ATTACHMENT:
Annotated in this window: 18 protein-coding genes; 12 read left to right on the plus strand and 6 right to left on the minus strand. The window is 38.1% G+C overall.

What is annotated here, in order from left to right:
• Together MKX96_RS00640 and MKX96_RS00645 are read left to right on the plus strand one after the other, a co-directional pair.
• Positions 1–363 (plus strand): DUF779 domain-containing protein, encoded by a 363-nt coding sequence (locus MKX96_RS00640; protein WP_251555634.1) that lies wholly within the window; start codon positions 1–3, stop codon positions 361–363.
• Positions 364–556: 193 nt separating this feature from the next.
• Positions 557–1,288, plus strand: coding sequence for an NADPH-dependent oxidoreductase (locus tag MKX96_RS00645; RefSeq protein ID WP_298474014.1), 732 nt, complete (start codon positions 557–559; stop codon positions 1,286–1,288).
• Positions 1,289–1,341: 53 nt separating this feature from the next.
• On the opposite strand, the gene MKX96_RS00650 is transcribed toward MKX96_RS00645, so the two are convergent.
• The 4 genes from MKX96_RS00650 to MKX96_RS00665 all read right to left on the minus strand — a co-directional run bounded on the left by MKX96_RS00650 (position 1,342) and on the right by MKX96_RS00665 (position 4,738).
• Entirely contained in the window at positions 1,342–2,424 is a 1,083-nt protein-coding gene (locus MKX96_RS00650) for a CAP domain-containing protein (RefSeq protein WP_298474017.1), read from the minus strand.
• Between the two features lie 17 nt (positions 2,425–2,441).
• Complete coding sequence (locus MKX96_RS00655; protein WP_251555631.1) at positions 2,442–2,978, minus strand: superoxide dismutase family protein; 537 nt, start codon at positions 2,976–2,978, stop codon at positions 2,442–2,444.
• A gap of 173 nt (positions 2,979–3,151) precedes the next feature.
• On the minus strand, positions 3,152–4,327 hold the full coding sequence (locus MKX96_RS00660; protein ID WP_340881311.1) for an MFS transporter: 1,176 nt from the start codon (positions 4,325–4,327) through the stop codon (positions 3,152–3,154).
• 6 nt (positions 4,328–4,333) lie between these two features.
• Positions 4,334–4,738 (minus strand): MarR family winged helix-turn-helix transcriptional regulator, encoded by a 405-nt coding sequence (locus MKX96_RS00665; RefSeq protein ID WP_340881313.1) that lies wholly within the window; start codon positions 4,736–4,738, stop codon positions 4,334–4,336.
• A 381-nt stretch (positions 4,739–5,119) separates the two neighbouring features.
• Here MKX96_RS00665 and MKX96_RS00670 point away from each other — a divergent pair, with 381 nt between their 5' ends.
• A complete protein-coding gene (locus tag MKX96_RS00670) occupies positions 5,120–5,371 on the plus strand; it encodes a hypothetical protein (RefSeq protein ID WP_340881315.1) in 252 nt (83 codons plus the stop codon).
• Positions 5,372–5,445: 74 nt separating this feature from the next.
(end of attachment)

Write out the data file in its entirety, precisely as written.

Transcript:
Annotated in this window: 18 protein-coding genes; 12 read left to right on the plus strand and 6 right to left on the minus strand. The window is 38.1% G+C overall.

What is annotated here, in order from left to right:
• Together MKX96_RS00640 and MKX96_RS00645 are read left to right on the plus strand one after the other, a co-directional pair.
• Positions 1–363 (plus strand): DUF779 domain-containing protein, encoded by a 363-nt coding sequence (locus MKX96_RS00640; protein WP_251555634.1) that lies wholly within the window; start codon positions 1–3, stop codon positions 361–363.
• Positions 364–556: 193 nt separating this feature from the next.
• Positions 557–1,288, plus strand: coding sequence for an NADPH-dependent oxidoreductase (locus tag MKX96_RS00645; RefSeq protein ID WP_298474014.1), 732 nt, complete (start codon positions 557–559; stop codon positions 1,286–1,288).
• Positions 1,289–1,341: 53 nt separating this feature from the next.
• On the opposite strand, the gene MKX96_RS00650 is transcribed toward MKX96_RS00645, so the two are convergent.
• The 4 genes from MKX96_RS00650 to MKX96_RS00665 all read right to left on the minus strand — a co-directional run bounded on the left by MKX96_RS00650 (position 1,342) and on the right by MKX96_RS00665 (position 4,738).
• Entirely contained in the window at positions 1,342–2,424 is a 1,083-nt protein-coding gene (locus MKX96_RS00650) for a CAP domain-containing protein (RefSeq protein WP_298474017.1), read from the minus strand.
• Between the two features lie 17 nt (positions 2,425–2,441).
• Complete coding sequence (locus MKX96_RS00655; protein WP_251555631.1) at positions 2,442–2,978, minus strand: superoxide dismutase family protein; 537 nt, start codon at positions 2,976–2,978, stop codon at positions 2,442–2,444.
• A gap of 173 nt (positions 2,979–3,151) precedes the next feature.
• On the minus strand, positions 3,152–4,327 hold the full coding sequence (locus MKX96_RS00660; protein ID WP_340881311.1) for an MFS transporter: 1,176 nt from the start codon (positions 4,325–4,327) through the stop codon (positions 3,152–3,154).
• 6 nt (positions 4,328–4,333) lie between these two features.
• Positions 4,334–4,738 (minus strand): MarR family winged helix-turn-helix transcriptional regulator, encoded by a 405-nt coding sequence (locus MKX96_RS00665; RefSeq protein ID WP_340881313.1) that lies wholly within the window; start codon positions 4,736–4,738, stop codon positions 4,334–4,336.
• A 381-nt stretch (positions 4,739–5,119) separates the two neighbouring features.
• Here MKX96_RS00665 and MKX96_RS00670 point away from each other — a divergent pair, with 381 nt between their 5' ends.
• A complete protein-coding gene (locus tag MKX96_RS00670) occupies positions 5,120–5,371 on the plus strand; it encodes a hypothetical protein (RefSeq protein ID WP_340881315.1) in 252 nt (83 codons plus the stop codon).
• Positions 5,372–5,445: 74 nt separating this feature from the next.